A JOURNEY OF ACCEPTANCEPosted June 27, 2018
I have spent my whole life trying to be what I thought was “normal.” I was always an active kid, involved in sports throughout the school year. I had a couple random injuries but there was nothing to tie them together. I have always had joint pain. However, as a young child, the doctors seem to dismiss the pain as “growing pains” and send you on your way. Then when I was 16, I suddenly became wheelchair bound. I am now 20, and after a few years of uncertainty, I got diagnosed with Ehlers-Danlos syndrome at 19.
While I was relieved to have answers to my symptoms, the day I got diagnosed was the first day of knowing I would never be well again. It opened my eyes to symptoms I was having that I always assumed were nothing, and to the fact that in my quest to be normal since the age of 15, I was only making my body sicker. So while I was happy to have answers, accepting that my life was now going to be different proved to be quite the challenge for me. I never wanted to be perceived as a complainer, and most doctors just brushed off my symptoms as they slowly started getting worse. So I continued the say nothing and hope problems would go away on their own or I would just accept a higher level of discomfort. Then, I had one doctor tell me this, “Even though you will get worse if you want to get better you need to accept your diagnosis and learn that it’s okay to need help.”
I took his advice and slowly started allowing myself to voice what I needed. I started being able to forgive myself if I was in too much pain to do something or if I had to cancel plans last minute. I have connected with other people who have EDS and heard their stories and listened to their tips. One of the biggest parts of accepting my diagnosis was when I began researching things I could use or do every day to try and make my life easier. It may seem small, but I will use KT tape to help my joints, I will call my doctor when a new symptom arises or something gets worse, and I will give myself a break and listen to what my body needs in order to still live the best life I can live. Instead of trying to hide my life, I told my friends what was happening. This was a big step for me as I spent so long trying to keep up with them, it was the first time I found it in me to say that things would sometimes have to be different. At first, I perceived this as weak, and I never wanted to be the friend that complicated plans. However, now I use it as a way to show myself that I am working closer and closer to acceptance and that living unapologetically as myself, requires way more strength than pretending to be normal ever did.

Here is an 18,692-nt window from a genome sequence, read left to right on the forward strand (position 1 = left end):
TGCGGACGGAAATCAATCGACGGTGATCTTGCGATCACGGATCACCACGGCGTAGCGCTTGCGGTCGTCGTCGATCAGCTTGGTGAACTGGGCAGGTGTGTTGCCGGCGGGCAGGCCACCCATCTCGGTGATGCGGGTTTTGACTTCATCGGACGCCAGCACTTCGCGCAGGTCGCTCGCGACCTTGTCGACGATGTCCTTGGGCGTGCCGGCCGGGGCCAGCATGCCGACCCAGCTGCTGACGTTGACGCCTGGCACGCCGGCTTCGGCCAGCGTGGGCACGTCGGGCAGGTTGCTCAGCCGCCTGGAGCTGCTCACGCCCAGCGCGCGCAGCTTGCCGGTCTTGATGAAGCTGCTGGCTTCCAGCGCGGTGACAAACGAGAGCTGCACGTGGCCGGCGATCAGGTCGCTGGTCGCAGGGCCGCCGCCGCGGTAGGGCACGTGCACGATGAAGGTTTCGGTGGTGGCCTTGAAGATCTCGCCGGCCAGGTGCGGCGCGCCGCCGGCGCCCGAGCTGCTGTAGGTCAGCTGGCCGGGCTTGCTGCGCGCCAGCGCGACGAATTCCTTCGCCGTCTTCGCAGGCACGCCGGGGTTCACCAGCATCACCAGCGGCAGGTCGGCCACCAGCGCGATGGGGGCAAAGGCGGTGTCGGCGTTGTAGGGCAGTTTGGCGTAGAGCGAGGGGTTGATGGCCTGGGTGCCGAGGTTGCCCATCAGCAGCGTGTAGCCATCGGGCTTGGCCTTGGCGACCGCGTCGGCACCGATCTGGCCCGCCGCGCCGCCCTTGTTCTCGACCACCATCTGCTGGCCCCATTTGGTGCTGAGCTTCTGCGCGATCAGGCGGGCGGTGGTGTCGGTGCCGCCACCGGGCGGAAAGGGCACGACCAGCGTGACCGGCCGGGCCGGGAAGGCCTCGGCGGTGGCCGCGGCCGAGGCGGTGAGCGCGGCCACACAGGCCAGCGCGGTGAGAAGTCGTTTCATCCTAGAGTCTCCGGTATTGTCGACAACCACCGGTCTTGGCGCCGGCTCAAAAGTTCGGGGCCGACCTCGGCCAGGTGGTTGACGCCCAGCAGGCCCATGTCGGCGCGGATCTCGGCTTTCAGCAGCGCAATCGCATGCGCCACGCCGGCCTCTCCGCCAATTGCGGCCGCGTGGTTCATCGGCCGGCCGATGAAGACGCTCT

Besides the physical aspects that I needed to adjust to, I found it the hardest to live with the anxiety and the guilt. I grew up thinking that if I didn’t show emotion I would be considered strong. Doctors often told me that I was strong because I pretending this diagnosis did not affect me emotionally. Coming from this mindset, when it became evident I was struggling with anxiety, I felt destroyed. I felt like I was letting people down because I had let the illness take over not just my physically worn down body, but my mind as well. I tried to keep the anxiety hidden for a long time, and this is still the part that is hardest for me to accept and the hardest for me to admit. I still rarely tell people about it. However, in my own mind, I have begun learning coping techniques and treating it like it is as real as my physical symptoms because it is. I no longer look at it as a weakness, but as something that I can handle. I can still be the strong person everyone thought I was because EDS and all of its comorbidities make the will to fight within you bigger than any of the symptoms, even if you don’t always realize it.
One of the biggest challenges I have faced on this journey is learning that accepting my illness doesn’t mean it owns me, in fact it means the opposite. Accepting it just means that I am free from denial and can live to make life easier for myself instead of living to be normal, and making all my tasks harder. Most importantly, acceptance has taught me how to be a person with an Ehlers-Danlos syndrome instead of Ehlers-Danlos syndrome defining me.
I still have a long way to go on my journey not only fighting EDS but with accepting that even though my life will have limitations, I can still make it the life I always envisioned myself living. I push myself to do what I feel I can handle every day, and someday’s that requires pushing myself to just stay home and let myself rest and that’s okay. Acceptance for me has been way more than just knowing and approving that I have to do things differently from now on and that I will have challenges to face that I never imagined I would face. Acceptance for me is living as me and embracing that while I will always be sick, I can still be me. I can still work towards my dreams, have fun, and live a full life; but I will have to do it with KT tape by my side.
Disclaimer: Each story submitted to The Ehlers-Danlos Society for this #myEDS/#myHSD anthology is published "as-is," with only minimal edits for spelling, grammar, and typographical mistakes. Each profile reflects the personal views, experiences and opinions of the individual authors-and, thus does not necessarily represent the views and/or endorsements, individually or collectively, of The Ehlers-Danlos Society, its leadership, staff, boards, or communities. We can also not confirm any medical claims or comments in the story.
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